Criminal Justice System

By admin July 1, 2019 20:13

Indian Criminal Justice system is still in the colonial hangover and is considered to be one of the most complicated systems in the world. 

  • According to the Crime in India report by the National Crime Records Bureau the conviction rate is abysmally low at 45% (2014).
  •  The pendency runs in decades.  Such a system generally favours the rich and powerful.
  • Before going to the issues plaguing the judicial system, it is important to understand the basic components of it.

Components of the Criminal Justice System

  • Broadly, the criminal justice systems have the following three components: Law Enforcement, Adjudication (Prosecution, Defense Lawyers and Courts) and Corrections and Prisons
    • Law Enforcement: Law enforcement the agencies that take a report for crimes, investigates them and gathers evidence (usually includes police forces)
    • Adjudication: means judicial processes further divided into:
      • Prosecution: are the lawyers who represent the state. They review the evidence collected by law enforcement and take a decision whether to drop the charges or file charges to present in the court.
      • Defence Lawyers: They lawyers who defend the accused against the government’s case. They are either hired by the accused or are assigned by the court if the accused can’t afford to hire one.
      • Courts: Courts decide upon the cases based on the law and pronounce judgments.
    • Corrections and Prisons: If the offenders are convicted they are put in jail or in the community on probation or parole. The department supervises them.

Challenges of Criminal Justice System

    • Delays in the process render the punishments ineffective.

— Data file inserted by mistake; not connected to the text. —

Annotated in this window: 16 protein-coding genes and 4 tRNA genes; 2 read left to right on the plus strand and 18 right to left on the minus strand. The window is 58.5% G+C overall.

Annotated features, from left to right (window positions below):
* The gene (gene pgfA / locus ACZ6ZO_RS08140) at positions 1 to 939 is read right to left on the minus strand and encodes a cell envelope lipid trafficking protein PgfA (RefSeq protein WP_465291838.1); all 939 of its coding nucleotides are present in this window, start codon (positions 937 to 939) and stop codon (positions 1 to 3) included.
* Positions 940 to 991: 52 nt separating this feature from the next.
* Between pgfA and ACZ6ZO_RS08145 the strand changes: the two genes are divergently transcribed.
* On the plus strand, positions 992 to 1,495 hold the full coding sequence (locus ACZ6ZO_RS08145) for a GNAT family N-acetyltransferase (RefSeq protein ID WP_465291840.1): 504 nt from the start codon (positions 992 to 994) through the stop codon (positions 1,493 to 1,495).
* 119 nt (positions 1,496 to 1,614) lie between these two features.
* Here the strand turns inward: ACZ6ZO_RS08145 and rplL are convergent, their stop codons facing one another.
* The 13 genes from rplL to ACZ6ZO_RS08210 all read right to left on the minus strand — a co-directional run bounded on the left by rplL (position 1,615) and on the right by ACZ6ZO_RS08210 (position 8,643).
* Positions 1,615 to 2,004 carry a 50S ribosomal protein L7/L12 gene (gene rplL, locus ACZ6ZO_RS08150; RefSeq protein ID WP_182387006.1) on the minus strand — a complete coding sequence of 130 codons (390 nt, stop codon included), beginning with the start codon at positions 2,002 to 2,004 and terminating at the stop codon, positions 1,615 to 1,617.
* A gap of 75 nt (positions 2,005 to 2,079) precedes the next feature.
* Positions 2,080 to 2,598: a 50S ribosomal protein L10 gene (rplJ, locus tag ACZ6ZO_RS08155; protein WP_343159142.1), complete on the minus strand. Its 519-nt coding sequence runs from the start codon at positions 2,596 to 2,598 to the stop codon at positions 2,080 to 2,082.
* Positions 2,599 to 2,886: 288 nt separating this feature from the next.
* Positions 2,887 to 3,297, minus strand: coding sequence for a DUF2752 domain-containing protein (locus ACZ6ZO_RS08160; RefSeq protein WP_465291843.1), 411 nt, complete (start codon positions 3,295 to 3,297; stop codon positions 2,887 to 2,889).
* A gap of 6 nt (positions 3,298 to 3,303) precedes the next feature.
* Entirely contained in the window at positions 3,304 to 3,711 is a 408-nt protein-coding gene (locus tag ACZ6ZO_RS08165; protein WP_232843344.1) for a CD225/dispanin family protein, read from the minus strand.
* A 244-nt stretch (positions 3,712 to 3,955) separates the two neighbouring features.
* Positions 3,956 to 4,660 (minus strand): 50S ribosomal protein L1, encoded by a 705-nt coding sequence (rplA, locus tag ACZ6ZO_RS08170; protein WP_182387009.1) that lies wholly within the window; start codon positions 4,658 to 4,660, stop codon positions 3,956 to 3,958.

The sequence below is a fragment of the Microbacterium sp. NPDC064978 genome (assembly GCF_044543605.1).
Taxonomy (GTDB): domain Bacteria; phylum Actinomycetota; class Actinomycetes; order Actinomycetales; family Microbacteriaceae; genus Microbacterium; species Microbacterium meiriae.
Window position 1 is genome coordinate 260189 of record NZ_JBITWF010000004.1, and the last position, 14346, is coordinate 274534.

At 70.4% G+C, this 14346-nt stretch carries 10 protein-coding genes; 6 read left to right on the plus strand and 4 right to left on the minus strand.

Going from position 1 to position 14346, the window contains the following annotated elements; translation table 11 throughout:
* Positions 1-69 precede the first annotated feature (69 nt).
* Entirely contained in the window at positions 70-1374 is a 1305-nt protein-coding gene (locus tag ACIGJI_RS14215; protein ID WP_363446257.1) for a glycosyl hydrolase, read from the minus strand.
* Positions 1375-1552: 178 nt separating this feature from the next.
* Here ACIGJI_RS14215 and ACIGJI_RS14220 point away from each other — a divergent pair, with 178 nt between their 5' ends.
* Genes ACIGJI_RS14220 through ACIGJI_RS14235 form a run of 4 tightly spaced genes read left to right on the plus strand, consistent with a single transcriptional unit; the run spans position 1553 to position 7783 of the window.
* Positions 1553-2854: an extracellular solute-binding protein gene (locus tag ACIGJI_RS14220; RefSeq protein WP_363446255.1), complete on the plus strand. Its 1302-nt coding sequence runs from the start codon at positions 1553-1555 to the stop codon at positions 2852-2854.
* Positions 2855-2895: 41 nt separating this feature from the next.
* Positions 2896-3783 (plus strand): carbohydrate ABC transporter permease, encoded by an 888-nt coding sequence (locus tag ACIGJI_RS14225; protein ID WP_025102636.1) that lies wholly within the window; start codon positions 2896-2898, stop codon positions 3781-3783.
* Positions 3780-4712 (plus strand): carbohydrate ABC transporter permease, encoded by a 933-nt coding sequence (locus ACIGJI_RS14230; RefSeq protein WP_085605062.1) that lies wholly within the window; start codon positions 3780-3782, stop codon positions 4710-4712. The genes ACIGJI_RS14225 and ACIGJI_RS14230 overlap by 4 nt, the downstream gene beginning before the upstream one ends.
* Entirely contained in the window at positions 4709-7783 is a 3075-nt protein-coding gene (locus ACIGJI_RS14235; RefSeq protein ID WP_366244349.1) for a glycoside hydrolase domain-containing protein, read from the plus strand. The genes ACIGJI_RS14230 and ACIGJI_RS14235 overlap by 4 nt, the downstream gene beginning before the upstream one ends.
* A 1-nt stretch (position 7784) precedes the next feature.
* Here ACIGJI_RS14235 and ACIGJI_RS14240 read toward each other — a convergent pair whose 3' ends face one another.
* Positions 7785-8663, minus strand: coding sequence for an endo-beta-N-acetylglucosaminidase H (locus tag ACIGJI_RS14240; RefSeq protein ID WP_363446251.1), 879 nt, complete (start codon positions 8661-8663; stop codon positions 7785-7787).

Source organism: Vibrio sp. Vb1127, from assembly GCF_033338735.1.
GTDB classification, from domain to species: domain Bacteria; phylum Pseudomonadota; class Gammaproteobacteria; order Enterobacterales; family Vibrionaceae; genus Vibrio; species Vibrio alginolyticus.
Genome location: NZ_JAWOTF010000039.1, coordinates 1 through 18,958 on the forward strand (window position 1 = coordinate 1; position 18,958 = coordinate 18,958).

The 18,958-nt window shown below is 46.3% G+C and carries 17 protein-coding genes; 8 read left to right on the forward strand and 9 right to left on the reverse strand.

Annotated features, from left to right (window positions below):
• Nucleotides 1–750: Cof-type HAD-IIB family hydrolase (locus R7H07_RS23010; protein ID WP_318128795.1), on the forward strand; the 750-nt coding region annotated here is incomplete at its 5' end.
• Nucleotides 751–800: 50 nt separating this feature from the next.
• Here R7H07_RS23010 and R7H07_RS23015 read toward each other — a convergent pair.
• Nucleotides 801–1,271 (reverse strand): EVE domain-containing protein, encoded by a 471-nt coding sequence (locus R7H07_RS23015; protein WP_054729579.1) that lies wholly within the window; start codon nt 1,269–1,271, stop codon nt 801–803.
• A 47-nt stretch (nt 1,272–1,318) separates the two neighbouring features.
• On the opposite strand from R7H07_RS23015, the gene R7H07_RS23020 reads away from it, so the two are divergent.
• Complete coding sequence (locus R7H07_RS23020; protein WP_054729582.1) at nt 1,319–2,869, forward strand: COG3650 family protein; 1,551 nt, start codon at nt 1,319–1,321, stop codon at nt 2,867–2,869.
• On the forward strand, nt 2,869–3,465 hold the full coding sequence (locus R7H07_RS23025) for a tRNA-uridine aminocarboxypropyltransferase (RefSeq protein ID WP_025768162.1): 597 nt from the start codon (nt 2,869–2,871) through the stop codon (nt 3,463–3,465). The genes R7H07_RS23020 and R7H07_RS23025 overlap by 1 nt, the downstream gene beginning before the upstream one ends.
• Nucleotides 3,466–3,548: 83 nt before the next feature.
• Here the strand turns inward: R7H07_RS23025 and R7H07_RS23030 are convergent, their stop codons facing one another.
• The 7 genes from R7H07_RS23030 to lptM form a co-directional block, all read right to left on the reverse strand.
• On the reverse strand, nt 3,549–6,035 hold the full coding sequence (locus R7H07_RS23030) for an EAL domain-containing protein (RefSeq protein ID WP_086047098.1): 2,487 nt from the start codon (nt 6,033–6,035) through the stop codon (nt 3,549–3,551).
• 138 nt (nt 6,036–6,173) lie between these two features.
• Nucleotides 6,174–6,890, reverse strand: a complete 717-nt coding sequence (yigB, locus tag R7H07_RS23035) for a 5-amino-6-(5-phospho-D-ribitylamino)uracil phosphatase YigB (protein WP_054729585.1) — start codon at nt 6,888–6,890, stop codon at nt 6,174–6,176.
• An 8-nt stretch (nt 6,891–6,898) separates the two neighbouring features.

• The widespread prevalence of corruption and manipulation due to discretion to the enforcement
    • Complicated legal framework and delays cause the victims to seek extralegal method seeking justice (rise of mob justice)
    • The overburdened system with about 30 million pending criminal cases and 10 million new cases are added every year. 

Reform Strategy: Malimath Committee

The Malimath Committee suggested the following Reforms for the Criminal Justice System in India.

  • Procedural Reforms: Regular updating of the procedural and substantive law based on changes in society and economy. There should be an emphasis on decriminalization and diversion.
  • The committee suggested the division of the penal code into four different codes: 
    • Social Offences Code: to include matters of civil nature that could be settled without police intervention and prison terms through administrative processes
    • Correctional Offences Code: to include offence punishable up to three years imprisonment where plea-bargaining can be liberally invoked.
    • Economic Offences Code: to include property offences, which affect the financial stability of the country dealt with through the combination of criminal and administrative strategies.
    • Indian Penal Code: This should include only major crimes that would be punishable for ten years imprisonment or more or death.
  • Institutional Reforms: Reform of the police investigation, professionalization, rationalization of court systems through adoption of technology.
  • It suggested that the higher courts have a separate criminal division with judges who have specialized in criminal law.
  • The period of vacation by of the judges should be reduced to 21 days, keeping in mind the long pendency of cases.
  • It also recommended setting up of a National Security Commission and State Security Commissions to improve police accountability and transparency.

Steps were taken by Government so far

  • The compensation to be provided to the victims has now been made part of the law to avoid discretion and misuse.
  • A new Memorandum of Procedure (MoP) for the appointment of Judges is now in final stages and soon going to be implemented.
  • Recently, the government has done a clean-up drive and more than 1000 laws were repealed. This is one of the missions of the new government to repeal a “maze of useless laws” which come in the way of smooth administration.
  • A new umbrella scheme called ‘Modernisation of Police Forces’ has been put in place to help state government policies with proper use of technology.

Way Forward

It is high time Criminal Justice System (CJS) be reformed with simpler rules and procedures to make it convenient for the common man. Well-functioning CJS is one of the metrics of a mature democracy. Police reforms, Judicial Reforms, and other infrastructure investments in Forensic, investigation machinery are the need of the hour.

Also read: The state of Indian prisons

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By admin July 1, 2019 20:13